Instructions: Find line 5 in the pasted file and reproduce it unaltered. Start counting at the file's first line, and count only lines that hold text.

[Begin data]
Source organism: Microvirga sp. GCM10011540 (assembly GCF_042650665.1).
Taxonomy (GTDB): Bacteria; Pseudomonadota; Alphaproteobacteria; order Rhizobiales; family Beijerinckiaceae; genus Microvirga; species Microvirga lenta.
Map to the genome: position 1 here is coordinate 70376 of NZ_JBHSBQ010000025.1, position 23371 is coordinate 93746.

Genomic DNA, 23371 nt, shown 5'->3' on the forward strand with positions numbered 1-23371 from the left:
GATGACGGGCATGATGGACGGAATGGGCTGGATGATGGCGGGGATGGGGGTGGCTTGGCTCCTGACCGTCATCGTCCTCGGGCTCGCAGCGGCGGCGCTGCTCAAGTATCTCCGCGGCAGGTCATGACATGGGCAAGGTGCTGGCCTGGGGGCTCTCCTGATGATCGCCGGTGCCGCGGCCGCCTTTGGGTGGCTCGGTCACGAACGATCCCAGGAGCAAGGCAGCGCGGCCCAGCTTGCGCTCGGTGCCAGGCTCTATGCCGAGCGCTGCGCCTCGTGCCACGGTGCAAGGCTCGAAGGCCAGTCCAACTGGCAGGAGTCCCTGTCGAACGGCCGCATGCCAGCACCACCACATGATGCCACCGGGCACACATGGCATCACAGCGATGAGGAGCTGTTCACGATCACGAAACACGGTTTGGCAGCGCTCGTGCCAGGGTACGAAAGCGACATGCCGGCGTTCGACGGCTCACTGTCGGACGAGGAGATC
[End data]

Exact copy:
GATGACGGGCATGATGGACGGAATGGGCTGGATGATGGCGGGGATGGGGGTGGCTTGGCTCCTGACCGTCATCGTCCTCGGGCTCGCAGCGGCGGCGCTGCTCAAGTATCTCCGCGGCAGGTCATGACATGGGCAAGGTGCTGGCCTGGGGGCTCTCCTGATGATCGCCGGTGCCGCGGCCGCCTTTGGGTGGCTCGGTCACGAACGATCCCAGGAGCAAGGCAGCGCGGCCCAGCTTGCGCTCGGTGCCAGGCTCTATGCCGAGCGCTGCGCCTCGTGCCACGGTGCAAGGCTCGAAGGCCAGTCCAACTGGCAGGAGTCCCTGTCGAACGGCCGCATGCCAGCACCACCACATGATGCCACCGGGCACACATGGCATCACAGCGATGAGGAGCTGTTCACGATCACGAAACACGGTTTGGCAGCGCTCGTGCCAGGGTACGAAAGCGACATGCCGGCGTTCGACGGCTCACTGTCGGACGAGGAGATC